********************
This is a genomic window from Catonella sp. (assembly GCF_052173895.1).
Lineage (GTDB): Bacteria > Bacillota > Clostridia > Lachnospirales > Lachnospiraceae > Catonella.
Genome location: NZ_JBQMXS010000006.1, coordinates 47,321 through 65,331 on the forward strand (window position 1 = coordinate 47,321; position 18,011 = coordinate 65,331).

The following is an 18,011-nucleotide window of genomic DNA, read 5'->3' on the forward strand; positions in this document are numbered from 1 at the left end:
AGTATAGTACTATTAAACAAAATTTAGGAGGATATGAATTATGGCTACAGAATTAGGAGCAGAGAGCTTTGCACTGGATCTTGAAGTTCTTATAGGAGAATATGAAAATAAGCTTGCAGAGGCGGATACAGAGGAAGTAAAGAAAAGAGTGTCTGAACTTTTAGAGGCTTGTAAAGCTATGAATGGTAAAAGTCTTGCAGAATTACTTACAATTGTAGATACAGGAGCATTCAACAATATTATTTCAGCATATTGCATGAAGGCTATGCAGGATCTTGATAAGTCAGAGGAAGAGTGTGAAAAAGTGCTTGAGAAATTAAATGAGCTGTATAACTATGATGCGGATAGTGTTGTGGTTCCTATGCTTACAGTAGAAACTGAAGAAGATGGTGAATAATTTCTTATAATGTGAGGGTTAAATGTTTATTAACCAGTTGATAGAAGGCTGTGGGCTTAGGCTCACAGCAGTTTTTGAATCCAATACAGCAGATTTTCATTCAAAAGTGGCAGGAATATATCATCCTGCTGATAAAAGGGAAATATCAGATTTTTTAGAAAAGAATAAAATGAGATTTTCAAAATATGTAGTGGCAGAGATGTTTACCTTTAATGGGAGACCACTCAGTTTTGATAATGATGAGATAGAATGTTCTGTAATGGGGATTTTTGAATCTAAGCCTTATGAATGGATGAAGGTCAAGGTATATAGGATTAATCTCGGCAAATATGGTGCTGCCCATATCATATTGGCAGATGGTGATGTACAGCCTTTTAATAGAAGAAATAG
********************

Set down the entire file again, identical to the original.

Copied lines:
This is a genomic window from Catonella sp. (assembly GCF_052173895.1).
Lineage (GTDB): Bacteria > Bacillota > Clostridia > Lachnospirales > Lachnospiraceae > Catonella.
Genome location: NZ_JBQMXS010000006.1, coordinates 47,321 through 65,331 on the forward strand (window position 1 = coordinate 47,321; position 18,011 = coordinate 65,331).

The following is an 18,011-nucleotide window of genomic DNA, read 5'->3' on the forward strand; positions in this document are numbered from 1 at the left end:
AGTATAGTACTATTAAACAAAATTTAGGAGGATATGAATTATGGCTACAGAATTAGGAGCAGAGAGCTTTGCACTGGATCTTGAAGTTCTTATAGGAGAATATGAAAATAAGCTTGCAGAGGCGGATACAGAGGAAGTAAAGAAAAGAGTGTCTGAACTTTTAGAGGCTTGTAAAGCTATGAATGGTAAAAGTCTTGCAGAATTACTTACAATTGTAGATACAGGAGCATTCAACAATATTATTTCAGCATATTGCATGAAGGCTATGCAGGATCTTGATAAGTCAGAGGAAGAGTGTGAAAAAGTGCTTGAGAAATTAAATGAGCTGTATAACTATGATGCGGATAGTGTTGTGGTTCCTATGCTTACAGTAGAAACTGAAGAAGATGGTGAATAATTTCTTATAATGTGAGGGTTAAATGTTTATTAACCAGTTGATAGAAGGCTGTGGGCTTAGGCTCACAGCAGTTTTTGAATCCAATACAGCAGATTTTCATTCAAAAGTGGCAGGAATATATCATCCTGCTGATAAAAGGGAAATATCAGATTTTTTAGAAAAGAATAAAATGAGATTTTCAAAATATGTAGTGGCAGAGATGTTTACCTTTAATGGGAGACCACTCAGTTTTGATAATGATGAGATAGAATGTTCTGTAATGGGGATTTTTGAATCTAAGCCTTATGAATGGATGAAGGTCAAGGTATATAGGATTAATCTCGGCAAATATGGTGCTGCCCATATCATATTGGCAGATGGTGATGTACAGCCTTTTAATAGAAGAAATAG